Everything We Know About Russia's Futuristic MiG-41 Fighter Jet

Today's modern crop of fifth-generation fighter jets, like the F-22 Raptor, F-35 Lightning 2, and the Russian SU-57, are the most advanced warplanes to hit the skies. But something happened in 2018 that inadvertently kickstarted the race to develop an all-new, sixth-generation aircraft that would give Raptor and Lightning pilots something to think about. That year, the Russian TASS news agency reported that the Ministry of Defense wanted to develop a "long-range interception aircraft" to replace its aging Mig-31 fighter jets (pictured above), relics of the Cold War.

According to the Eurasian Times, Russia's military aircraft arm Mikoyan Gurevich started working on the MiG-41 PAK DP program in 2013. The MiG-41 concept will replace the venerable MiG-31 Foxhound as Russia's premiere air interceptor. However, the details are expectedly scarce for Russia's newest top-secret fighter jet. If the rumors are true, the MiG-41 PAK DP (Prospective Air Complex for Long-Range Interception) will shatter all expectations with its hi-tech capabilities.

MiG-41 PAK DP: Fastest jet in the world?

The incoming MiG-41 PAK DP fighter jet has enormous shoes to fill. The MiG-31 is not exactly a slow poke with its Mach 2.3 cruising speed and Mach 2.8 max velocity. It has a body of steel, aluminum, and titanium to withstand the rigors of supersonic flight. What's more, some variations of the MiG-31 could fire hypersonic missiles while having a 1,800-mile range before refueling.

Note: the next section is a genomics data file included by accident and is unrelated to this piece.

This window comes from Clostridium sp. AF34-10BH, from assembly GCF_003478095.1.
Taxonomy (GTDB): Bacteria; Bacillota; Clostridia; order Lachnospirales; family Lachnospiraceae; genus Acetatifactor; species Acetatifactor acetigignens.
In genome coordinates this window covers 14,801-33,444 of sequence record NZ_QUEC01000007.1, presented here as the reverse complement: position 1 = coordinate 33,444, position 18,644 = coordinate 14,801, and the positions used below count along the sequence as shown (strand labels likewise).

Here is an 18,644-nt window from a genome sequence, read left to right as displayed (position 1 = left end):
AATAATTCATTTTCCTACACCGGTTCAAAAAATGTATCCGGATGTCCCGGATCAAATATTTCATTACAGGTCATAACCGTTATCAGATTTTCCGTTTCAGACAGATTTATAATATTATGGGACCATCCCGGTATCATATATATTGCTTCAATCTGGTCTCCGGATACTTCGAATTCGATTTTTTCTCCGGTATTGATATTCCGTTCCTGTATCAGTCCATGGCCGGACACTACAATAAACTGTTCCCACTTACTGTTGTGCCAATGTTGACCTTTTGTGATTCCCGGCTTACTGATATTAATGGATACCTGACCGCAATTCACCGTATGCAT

The fourth-gen MiG-31 Foxhound has received comprehensive updates since entering service in 1975. In addition, the Russian Ministry of Defense has invested in a hefty modernization program in 2020 to keep the Foxhound airworthy against fifth-gen jet fighters. However, the MiG-31 will remain in service as its successor, the MiG-41 PAK DP, takes its maiden voyage by 2025 and enter service by 2028.

And when it does, the MiG-41 will have an array of eye-raising features. For instance, it could become the world's fastest military aircraft, capable of cruising at four times the speed of sound (Mach 4 or 4,939 kph) and operate near space, enough to outclass Lockheed Martin's SR-71 Blackbird. Furthermore, by all reports, it will be invisible on the radar and could intercept bombers, cruise missiles, and drones with its proprietary weapons and hypersonic projectiles.

Is the MiG-41 too good to be true?

Russian scientists and engineers have many hurdles to overcome to prove that the MiG-41 PAK DP project is more than vaporware. First, sustained supersonic flight requires lots of fuel, and carrying tons of it adds weight. Moreover, flying at Mach 4 produces an unfathomable amount of heat, and extreme temperatures caused by air friction require a new-age material that repels heat while retaining any stealth coating.

Despite talks of funding deficits to compensate for Russia's military activities in Ukraine, the race is on to develop the world's first sixth-gen fighter jet. The United States Air Force has the NGAD (Next Generation Air Dominance) program waiting in the wings, and the Japanese Air Self-Defense Force (JASDF) will have its next-gen fighter jet ready by 2035. Nevertheless, all of what is being reported is theoretically possible, so we'll have to wait and see if the Russian military machine can actually deliver.